Domestic consumption will also continue to grow, reaching 5,205 million euros, equivalent to 12.1% more than in 2021. Although imports are less than producers’ supplies, imports will also benefit from lively domestic demand, marking an increase at 7.7% (compared to the 2020s), which will bring the value up to 1.810 million euros. The export / production figure falls again and stops at 51.6%

The confirmation that growth recorded in 2021 will continue in 2022, as projected, also comes from the analysis of the order book for Italian producers for the third quarter of 2021 (latest available data), which stood at 7.6 months of production insured , the highest value recorded in the last 30 years.

According to Colombo “By 2022, not only will we have regained all the land that was lost with the health emergency, but for many indicators we will be able to return to record levels in 2018 because the market, especially the domestic one, is really bubbly. Especially in the light of a slower recovery of activity in foreign markets due to the restrictive measures still affecting human mobility, we note instead a great liveliness in Italian demand supported, at least in part, by government incentives for new investment. in production technology “.

The extension of the incentives to 2025 is good, but the reduction in rates is too abrupt

Ucimu is pleased with the extension provided for in the Transition 4.0 plan in the current Finance Bill, which allows for an extension of the incentives for the purchase of interconnected machines until 2025, however, at the cost of a significant halving of tariffs.

“The confirmation of the operation of these measures at least until the end of 2025 is certainly good news, because the process of updating and digital transformation of the Italian factories is still in the full implementation phase and must be supported and stimulated in every way. . ” .

Although within the framework of general appreciation, the President points out “some corrections which are necessary for the measures provided for in the plan to be truly effective”.

The first point is, as mentioned, the request for an extension of the deliveries of goods ordered in 2021. And then there is again on 4.0 machines the core of the tariffs. “While we understand the need to lower rates, we are calling for a softer peeling to be adopted so that it gradually accompanies the withdrawal of incentives set for 2025.”

In addition to the incentives for the purchase of 4.0 goods, Ucimu signals the possibility of also confirming the incentives for the purchase of non-4.0 machines and for 4.0 training.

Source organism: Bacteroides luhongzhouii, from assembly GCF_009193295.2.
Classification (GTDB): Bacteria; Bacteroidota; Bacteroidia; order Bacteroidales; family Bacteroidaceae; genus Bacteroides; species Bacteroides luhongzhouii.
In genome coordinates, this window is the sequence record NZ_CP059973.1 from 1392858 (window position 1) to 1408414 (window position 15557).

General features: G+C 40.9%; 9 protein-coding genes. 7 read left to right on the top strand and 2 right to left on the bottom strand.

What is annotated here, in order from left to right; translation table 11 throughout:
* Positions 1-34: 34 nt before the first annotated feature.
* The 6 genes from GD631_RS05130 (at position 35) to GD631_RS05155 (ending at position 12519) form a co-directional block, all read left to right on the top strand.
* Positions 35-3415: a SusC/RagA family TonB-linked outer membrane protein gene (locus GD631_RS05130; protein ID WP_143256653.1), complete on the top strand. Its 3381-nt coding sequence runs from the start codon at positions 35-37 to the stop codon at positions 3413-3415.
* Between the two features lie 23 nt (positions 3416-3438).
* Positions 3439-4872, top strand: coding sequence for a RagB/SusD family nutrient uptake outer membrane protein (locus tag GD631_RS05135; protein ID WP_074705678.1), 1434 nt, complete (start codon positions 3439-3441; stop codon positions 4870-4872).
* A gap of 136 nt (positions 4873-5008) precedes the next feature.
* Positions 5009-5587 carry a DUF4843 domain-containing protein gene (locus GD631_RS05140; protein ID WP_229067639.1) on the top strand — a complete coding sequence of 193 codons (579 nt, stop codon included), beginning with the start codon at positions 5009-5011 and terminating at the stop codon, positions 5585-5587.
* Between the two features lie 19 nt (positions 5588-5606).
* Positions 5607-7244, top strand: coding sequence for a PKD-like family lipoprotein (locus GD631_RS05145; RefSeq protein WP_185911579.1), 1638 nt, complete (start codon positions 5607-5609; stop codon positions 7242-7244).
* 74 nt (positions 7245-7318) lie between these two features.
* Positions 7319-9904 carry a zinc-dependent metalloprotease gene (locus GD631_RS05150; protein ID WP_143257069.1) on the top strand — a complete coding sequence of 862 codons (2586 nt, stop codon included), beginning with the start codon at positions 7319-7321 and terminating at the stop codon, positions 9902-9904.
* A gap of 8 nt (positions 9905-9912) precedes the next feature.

With regard to the tax deduction for non-4.0 machines, which has not been confirmed for the period 2023-2025, “In our opinion, incentive measures for the replacement of obsolete machines and the digitization of production facilities should be structured so as to accompany Italian production companies – mostly family-run SMEs. ‘s and therefore with limited willingness to invest – in a process of continuous updating “, says Colombo.” The proof of the benefit of this operation is demonstrated by the results of the study on the Machine Tool Park installed in Italian engineering companies, conducted by UCIMU and presented last spring, which shows that not only the number of acquired machines has grown. , but that the digitization rate in factories has also increased, measured by the presence of CNC machines “.

In particular – Colombo concludes – “in the period 2015-2019, which coincided with the plans for the transition 4.0, 60,000 new machines entered the Italian factories, 50% more than the machines acquired in the previous five-year period, where there were fewer Furthermore, in the last study, 60% of the new machines were equipped with CNC, against 37% in the previous study (2014) ”.

Regarding the tax deduction for education 4.0, also unconfirmed and therefore only valid until 31.12.2022, the association requests an extension. “Never before has the importance of training and updating staff to work on the latest generation of machines and technologies, and in decidedly more complex contexts than before, become apparent to those working in business”.

Interview with Alfredo Mariotti